2010 NFL Combine
The Defensive Losers
- 2010 NFL Combine - Offensive
- 2010 NFL Combine - Offensive
- 2010 NFL Combine - Defensive
2010 NFL Combine Quick Looks
- QBs |
| Cs |
- DEs |
2010 NFL Combine Results
- QBs |
| Cs |
- DEs |
Joe Haden, CB Florida
Haden was everyone’s No. 1 corner on the board after a special career as the lockdown, tough-tackling corner for a tremendous Gator defense. On film he’s dynamite, and it could be argued that he was one of college football’s best defensive backs over the last decade.
And then all his great accomplishments flew out the window in less than ten seconds.
This is going to be an interesting draft test case. There’s no questioning that Haden is a great football prospect based on what he was able to do on the field, but after two disastrous 40-yard dashes, running an unofficial 4.57 and then an even more painful 4.58, his stock is plummeting by the moment.
A No. 1, erase the field, lock-down corner has to be a blazer, and it’s going to be hard for anyone to justify a big payday to a No. 2 corner or one with such a big question mark. Not helping the cause were a few stumbles in the quickness drills and a few other less-than-smooth moments throughout, but it’s not all doom and gloom with a Pro Day to make amends and to work his way back into top ten consideration.
Carlos Dunlap, DE Florida
When you have character issues like Dunlap has, and if you’re trying to get a job that will pay you millions of dollars, you do everything possible to not seem like a guy who has a flaky, might-embarrass-the-club streak. Controversial Oregon RB LeGarrette Blount did that, going out of his way to show how his Boise State incident changed him for the positive, while Dunlap, who got suspended for a DUI and was a well-known knucklehead in the Gator program, reportedly did everything wrong when talking to various scouts and general managers and rubbed several people the wrong way.
He measured well, checking in at 6-6 and 277 pounds, ran well enough with a 4.71 40, and wasn’t awful stat-wise in the other drills, but he didn’t look fluid, didn’t cut as smoothly as an elite NFL pass rushing prospect should, and proved that he is almost certainly an end only. The idea of moving to outside linebacker might have been a possibility for some teams, but that’s gone now.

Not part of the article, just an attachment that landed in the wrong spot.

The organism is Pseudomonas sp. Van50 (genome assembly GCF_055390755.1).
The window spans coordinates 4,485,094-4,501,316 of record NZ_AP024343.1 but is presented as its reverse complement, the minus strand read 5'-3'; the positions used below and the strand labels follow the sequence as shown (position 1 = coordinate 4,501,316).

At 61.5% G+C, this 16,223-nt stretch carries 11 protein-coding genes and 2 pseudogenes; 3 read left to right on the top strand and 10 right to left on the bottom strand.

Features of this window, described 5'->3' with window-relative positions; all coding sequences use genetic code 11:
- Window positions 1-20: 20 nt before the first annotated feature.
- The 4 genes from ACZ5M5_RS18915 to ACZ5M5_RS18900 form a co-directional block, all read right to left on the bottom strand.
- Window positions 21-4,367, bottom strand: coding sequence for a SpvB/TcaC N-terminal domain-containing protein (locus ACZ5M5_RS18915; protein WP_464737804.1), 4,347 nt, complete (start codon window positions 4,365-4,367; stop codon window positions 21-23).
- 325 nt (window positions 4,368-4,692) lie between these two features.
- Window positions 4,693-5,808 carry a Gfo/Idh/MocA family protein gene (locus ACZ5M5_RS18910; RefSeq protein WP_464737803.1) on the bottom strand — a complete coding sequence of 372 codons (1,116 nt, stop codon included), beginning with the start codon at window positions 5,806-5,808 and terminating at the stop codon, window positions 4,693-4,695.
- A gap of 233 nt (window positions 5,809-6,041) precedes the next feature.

Navorro Bowman, LB Penn State
The ultra-productive Nittany Lion star was originally being talked about as possibly the first outside linebacker taken. On the field, he was a tremendous playmaker who got into the backfield on a regular basis and was the best defensive player on a team full of all-star defenders. But his workout hurt his stock and ended any thoughts that he’ll be taken in the top 15.
To be fair, the knock on him going into Indy was that he might be too small and he might need time to adjust to his new weight. The strength was there with an excellent 26 reps on the bench, and while he satisfied the negatives about him possibly being too weak and too smallish to handle himself physically, it came at the expense of his stiffness and awkwardness. He bulked up to 242 pounds after playing far lighter throughout his career, and he didn’t look like the same athlete in any way running a disappointing 4.72 and lumbering through the quickness drills.
It wasn’t just Rebel offensive prospects, Jevan Snead and Dexter McCluster, who struggled in Indianapolis; the Ole Miss defensive stars weren’t great, either.
Corner Marshay Green had to make up for his lack of size, measuring in under 5-9 and a mere 180 pounds, by showing premier quickness and speed, and he didn’t do it with a horrendous 4.64 40. Safety Kendrick Lewis had the reputation for being a great athlete, but he looked smallish measuring under six-feet and 198 pounds. He was disastrous in the 40 running a 4.72 and lousy in the weight room with just 16 reps, but he and Green weren’t expected to be sure-thing next-level prospects. DE Greg Hardy is.
The former basketball player has a few knocks on him from durability to off-the-field concerns, but talent and athleticism were supposed to mask the issues. He jumped well with a 35” vertical, but he only came up with 21 reps and ran a 4.87 40. At 6-4 and 281 pounds the time might not seem that bad, but he’s supposed to be an athletic speed rusher with first round potential. Not anymore.
Top SEC Linebackers
Florida’s Brandon Spikes and Alabama’s Rolando McClain might have been three of the most talented linebackers in the nation over the last few years, but they disappointed for various reasons.
McClain, the Butkus Award winner, is the biggest question mark with grumblings and rumors flying around about 40 time concerns. It might be a case of too many people in the sewing circle spewing ideas, but now McClain has gone from a sure-thing first-rounder with peerless leadership skills and a flawless résumé, to a sure-thing first rounder with peerless leadership skills and a flawless résumé who has made his 40 time a big deal after not running due to a hamstring tweak. He measured a solid 6-3 and 254 pounds, and he lifted a just-fine 24 times on the bench, but he needs to be healthy next week for his Pro Day and he has to run well or he could slip a wee bit.
Spikes has the 6-3, 249-pound size, and when he was healthy during the season he was playing at a high level (even though he wasn’t nearly as good as he was as a junior), but the worries about his lack of NFL athleticism have blown up into a full-blown panic attack. He didn’t run the 40, was stunningly unrefined and robotic in the agility drills, and he might quickly fall out of the first round after being projected as a top ten prospect a year ago at this time.